Members of the Family Altar Baptist Church and Austin residents showed up Saturday morning, exceeding the $6,000 goal that had been set to help young members of the church going off to college.
The church hosted the JLP Scholarship Foundation Walk for Education, along with a barbeque, games and music. Roughly 170 people came out for the event, with some attendees walking five miles to support the cause.
Pastor Quentin Petties said the church raises money every year for youth members who maintain at least a C-average GPA and have a good report at church, home and school. Recipients also must be members of the church for at least three years and show the church their college acceptance letter.
Petties said the church has been able to help over 100 children, with youths receiving a $1,500 stipend before the start of their freshman year.
“It’s not strictly just about the money; it’s about the growth and development of our youth,” he said.
As a recipient of the scholarship himself, Petties said the foundation helped him throughout his college years. He said the foundation is currently working to help more than 10 students with college costs.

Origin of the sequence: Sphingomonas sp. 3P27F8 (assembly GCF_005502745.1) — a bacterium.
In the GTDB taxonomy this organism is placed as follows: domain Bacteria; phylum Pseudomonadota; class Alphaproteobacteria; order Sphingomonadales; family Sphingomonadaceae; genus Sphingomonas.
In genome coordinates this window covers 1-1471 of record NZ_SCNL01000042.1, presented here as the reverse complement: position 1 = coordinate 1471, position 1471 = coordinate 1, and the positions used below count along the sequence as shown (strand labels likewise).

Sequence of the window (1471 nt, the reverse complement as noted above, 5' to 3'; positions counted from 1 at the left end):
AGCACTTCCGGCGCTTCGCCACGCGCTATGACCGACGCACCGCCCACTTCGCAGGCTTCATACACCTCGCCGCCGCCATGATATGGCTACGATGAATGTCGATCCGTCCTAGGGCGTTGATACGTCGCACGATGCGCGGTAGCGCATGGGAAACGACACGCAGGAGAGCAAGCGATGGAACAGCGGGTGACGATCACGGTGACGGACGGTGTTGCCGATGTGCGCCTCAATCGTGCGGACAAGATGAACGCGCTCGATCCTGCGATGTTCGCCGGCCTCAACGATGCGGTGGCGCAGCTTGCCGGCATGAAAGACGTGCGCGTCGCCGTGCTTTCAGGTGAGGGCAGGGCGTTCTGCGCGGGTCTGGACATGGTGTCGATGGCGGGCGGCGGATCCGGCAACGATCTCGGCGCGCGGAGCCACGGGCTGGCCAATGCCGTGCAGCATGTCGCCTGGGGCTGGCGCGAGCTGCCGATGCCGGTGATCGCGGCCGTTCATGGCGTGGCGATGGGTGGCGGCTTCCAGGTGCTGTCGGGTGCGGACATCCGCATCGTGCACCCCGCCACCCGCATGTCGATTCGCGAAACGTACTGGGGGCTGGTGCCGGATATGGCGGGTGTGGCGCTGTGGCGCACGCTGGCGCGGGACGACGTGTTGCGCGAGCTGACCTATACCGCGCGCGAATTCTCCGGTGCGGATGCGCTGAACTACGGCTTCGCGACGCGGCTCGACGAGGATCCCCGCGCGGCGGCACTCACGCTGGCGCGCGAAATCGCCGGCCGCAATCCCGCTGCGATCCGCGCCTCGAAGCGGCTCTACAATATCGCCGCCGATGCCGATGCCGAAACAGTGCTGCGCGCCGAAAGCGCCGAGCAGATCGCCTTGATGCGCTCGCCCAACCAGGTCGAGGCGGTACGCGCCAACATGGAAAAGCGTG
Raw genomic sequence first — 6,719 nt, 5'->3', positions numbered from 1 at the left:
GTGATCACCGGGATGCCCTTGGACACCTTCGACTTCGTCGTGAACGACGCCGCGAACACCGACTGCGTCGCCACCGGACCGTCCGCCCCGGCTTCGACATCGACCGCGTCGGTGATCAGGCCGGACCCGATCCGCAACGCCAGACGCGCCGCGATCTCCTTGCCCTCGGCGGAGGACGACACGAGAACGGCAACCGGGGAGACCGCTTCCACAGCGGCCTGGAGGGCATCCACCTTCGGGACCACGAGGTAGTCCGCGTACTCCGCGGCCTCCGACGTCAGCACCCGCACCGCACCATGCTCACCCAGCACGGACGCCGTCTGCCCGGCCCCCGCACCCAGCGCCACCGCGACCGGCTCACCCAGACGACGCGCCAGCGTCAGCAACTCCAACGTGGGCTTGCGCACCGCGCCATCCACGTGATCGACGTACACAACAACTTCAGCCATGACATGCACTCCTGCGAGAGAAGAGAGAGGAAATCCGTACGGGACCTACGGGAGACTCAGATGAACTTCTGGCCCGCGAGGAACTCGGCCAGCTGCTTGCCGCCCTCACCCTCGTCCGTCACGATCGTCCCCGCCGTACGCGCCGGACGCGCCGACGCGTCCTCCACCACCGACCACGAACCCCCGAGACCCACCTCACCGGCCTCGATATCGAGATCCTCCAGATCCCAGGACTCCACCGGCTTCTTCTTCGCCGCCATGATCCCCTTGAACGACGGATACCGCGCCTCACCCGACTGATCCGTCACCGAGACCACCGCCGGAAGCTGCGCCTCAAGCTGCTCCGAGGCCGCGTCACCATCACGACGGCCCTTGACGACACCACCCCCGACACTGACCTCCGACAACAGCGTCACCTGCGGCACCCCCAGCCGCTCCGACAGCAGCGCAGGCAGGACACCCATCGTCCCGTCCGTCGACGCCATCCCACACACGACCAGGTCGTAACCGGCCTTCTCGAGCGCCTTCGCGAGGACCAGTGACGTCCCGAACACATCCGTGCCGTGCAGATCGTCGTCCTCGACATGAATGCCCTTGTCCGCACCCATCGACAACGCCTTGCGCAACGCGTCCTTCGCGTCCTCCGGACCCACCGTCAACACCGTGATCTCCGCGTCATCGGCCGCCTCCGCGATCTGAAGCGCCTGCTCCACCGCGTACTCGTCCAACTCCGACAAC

Petties’ grandmother, Bishop Jennie L. Petties, who founded the church and scholarship foundation, said the church feels responsible for the children of the church not only spiritually but physically and academically as well.
Jonathan Dudley, a 16-year-old junior at Proviso East High School who participated in the walkathon, hopes to receive a stipend.
Dudley said the church’s scholarship is more significant than other scholarships because it’s coming from people you know.
“I wouldn’t have as big of an urge to go to school if it wasn’t for this foundation,” Jonathan said.
Shamil Williams, 30, received the scholarship in 2002 before she went to school at the University of Illinois at Urbana-Champaign, and is still involved, helping raise money today so other children can receive the same help she did.
“When you receive most scholarships it goes to the school and you don’t get to see it, but this one is yours,” Williams said.
Dudley’s mother, Rev. Yulanda Dudley, said the scholarship allows some children to get a computer that they might not be otherwise able to afford. She said the church wants to give students a chance and get them in a position to do better in school.
“We have some single-family homes, so at least they know their church is behind them,” Rev. Dudley said. “It makes them feel like someone is supportive of their education.”